Roy Moore Still Won't Concede Defeat. It's Been A Week Since The Election.

His opponent, Senator-elect Doug Jones, has urged him to "move on."

A week after Doug Jones was voted Alabama’s new senator-elect, his opponent Roy Moore has yet to concede defeat.

On Monday, Moore’s campaign team sent out another email to supporters seeking funds for an “Election Integrity Program” that would look into alleged “reports of potential voter fraud.”

“The integrity of this election ― and future elections ― is hanging in the balance,” the email read.

Moore, whose campaign was plagued by multiple allegations he sexually harassed teenage girls when he was in his 30s and sexually assaulted one, said last week that his campaign team had collected “numerous reported cases of voter fraud,” which it planned to send to Alabama Secretary of State John Merrill.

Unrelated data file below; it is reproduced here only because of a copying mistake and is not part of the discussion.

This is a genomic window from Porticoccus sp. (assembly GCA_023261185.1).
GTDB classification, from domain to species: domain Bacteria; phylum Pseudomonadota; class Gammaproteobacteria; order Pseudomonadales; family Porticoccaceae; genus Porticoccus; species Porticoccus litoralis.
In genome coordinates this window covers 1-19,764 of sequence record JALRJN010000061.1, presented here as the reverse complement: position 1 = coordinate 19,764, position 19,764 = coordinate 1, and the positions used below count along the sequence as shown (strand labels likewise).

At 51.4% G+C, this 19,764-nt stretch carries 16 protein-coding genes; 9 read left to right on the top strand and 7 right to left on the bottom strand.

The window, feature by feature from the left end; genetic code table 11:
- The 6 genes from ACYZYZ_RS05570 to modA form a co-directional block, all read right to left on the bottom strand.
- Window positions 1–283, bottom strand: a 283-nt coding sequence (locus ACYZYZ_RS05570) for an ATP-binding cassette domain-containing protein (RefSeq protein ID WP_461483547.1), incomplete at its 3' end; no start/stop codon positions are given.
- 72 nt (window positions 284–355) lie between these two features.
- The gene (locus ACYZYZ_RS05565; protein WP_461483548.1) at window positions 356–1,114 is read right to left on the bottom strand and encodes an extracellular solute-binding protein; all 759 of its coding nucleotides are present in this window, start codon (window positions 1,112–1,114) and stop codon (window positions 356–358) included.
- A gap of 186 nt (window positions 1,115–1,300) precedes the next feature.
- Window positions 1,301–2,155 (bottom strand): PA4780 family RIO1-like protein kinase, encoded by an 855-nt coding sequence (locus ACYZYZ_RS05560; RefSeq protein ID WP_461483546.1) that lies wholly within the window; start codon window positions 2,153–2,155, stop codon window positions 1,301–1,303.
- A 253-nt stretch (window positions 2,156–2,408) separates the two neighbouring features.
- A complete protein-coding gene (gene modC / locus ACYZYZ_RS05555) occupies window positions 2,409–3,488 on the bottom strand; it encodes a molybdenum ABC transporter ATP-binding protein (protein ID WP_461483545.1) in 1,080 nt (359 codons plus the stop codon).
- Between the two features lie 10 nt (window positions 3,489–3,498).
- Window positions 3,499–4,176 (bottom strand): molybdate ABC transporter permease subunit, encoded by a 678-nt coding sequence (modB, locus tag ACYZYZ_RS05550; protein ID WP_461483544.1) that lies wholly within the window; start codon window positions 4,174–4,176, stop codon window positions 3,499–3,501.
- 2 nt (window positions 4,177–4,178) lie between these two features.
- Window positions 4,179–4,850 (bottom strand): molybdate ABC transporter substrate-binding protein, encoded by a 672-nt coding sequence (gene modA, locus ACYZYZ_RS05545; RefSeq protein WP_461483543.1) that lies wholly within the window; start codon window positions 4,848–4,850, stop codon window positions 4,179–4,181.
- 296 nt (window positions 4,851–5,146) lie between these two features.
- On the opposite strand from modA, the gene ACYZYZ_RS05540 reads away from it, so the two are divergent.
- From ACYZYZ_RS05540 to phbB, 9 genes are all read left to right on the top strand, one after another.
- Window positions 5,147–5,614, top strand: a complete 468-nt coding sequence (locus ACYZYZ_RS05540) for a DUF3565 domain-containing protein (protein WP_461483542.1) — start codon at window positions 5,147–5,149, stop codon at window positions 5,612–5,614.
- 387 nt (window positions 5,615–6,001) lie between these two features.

However, Merrill told WHNT-TV on Monday that he had yet to receive such a report from the Moore campaign. Merrill previously said that his office had investigated reports of alleged voting irregularities and had not found any merit to them.

In the days since Jones’ surprising election win, Moore has repeatedly insisted to his supporters that the “battle rages on.”

“In this race, we have not received the final count to include military and provisional ballots. This has been a very close race and we are awaiting certification by the secretary of state,” Moore said in a video released last Wednesday.

Officials have said that it was very unlikely those final votes would change the outcome of the election.

“Alabama has spoken. It was a close election, there’s no question about that, but elections can be close sometimes. But now it’s time to heal. Now it’s time to move on and go to the next thing,” he said.

Jones defeated Moore by about 20,000 votes ― or 1.5 percentage points. President Donald Trump, who endorsed Moore, has also called on the former judge to concede.

I think he should. He tried,” Trump told reporters on Friday.

Twitter has been abuzz this week with news of Moore’s continued refusal to concede:

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